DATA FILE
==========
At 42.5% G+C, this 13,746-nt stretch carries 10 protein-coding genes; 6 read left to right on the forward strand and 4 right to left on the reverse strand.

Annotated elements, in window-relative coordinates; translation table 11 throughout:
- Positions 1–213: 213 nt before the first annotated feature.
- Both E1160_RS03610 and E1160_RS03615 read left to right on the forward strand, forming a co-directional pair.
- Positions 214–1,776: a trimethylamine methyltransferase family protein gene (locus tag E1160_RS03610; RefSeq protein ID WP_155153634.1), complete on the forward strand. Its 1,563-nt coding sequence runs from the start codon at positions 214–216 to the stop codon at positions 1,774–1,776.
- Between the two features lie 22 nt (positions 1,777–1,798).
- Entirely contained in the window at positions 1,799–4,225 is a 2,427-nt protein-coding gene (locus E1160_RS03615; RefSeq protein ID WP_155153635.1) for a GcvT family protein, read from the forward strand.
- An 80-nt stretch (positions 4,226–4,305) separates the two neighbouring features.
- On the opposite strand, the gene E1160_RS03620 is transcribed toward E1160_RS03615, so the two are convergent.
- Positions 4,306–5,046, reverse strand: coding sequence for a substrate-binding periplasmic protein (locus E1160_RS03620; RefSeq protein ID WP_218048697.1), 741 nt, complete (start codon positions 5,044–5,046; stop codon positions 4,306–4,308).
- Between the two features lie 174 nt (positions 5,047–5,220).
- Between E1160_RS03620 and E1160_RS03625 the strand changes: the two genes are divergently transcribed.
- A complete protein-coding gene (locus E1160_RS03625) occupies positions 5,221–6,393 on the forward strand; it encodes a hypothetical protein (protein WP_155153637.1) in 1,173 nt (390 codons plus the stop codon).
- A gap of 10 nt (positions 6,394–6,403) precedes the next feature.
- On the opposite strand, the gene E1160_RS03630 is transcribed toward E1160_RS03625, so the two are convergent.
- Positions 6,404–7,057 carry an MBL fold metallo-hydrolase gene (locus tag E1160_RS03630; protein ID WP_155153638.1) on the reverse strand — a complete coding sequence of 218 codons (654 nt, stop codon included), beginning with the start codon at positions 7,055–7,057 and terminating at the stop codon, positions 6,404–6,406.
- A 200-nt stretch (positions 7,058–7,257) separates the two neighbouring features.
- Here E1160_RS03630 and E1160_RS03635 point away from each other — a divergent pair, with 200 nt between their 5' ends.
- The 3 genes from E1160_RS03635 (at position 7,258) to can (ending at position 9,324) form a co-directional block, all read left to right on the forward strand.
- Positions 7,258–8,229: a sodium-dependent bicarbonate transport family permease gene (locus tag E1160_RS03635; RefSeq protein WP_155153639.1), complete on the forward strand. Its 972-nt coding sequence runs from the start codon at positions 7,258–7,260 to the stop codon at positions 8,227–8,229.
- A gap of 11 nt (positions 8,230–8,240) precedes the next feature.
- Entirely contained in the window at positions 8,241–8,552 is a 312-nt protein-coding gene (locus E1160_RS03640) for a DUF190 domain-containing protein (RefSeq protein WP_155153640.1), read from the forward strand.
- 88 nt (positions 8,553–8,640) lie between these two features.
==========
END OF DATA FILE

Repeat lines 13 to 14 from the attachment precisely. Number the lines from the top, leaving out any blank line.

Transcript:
- A complete protein-coding gene (locus E1160_RS03625) occupies positions 5,221–6,393 on the forward strand; it encodes a hypothetical protein (protein WP_155153637.1) in 1,173 nt (390 codons plus the stop codon).
- A gap of 10 nt (positions 6,394–6,403) precedes the next feature.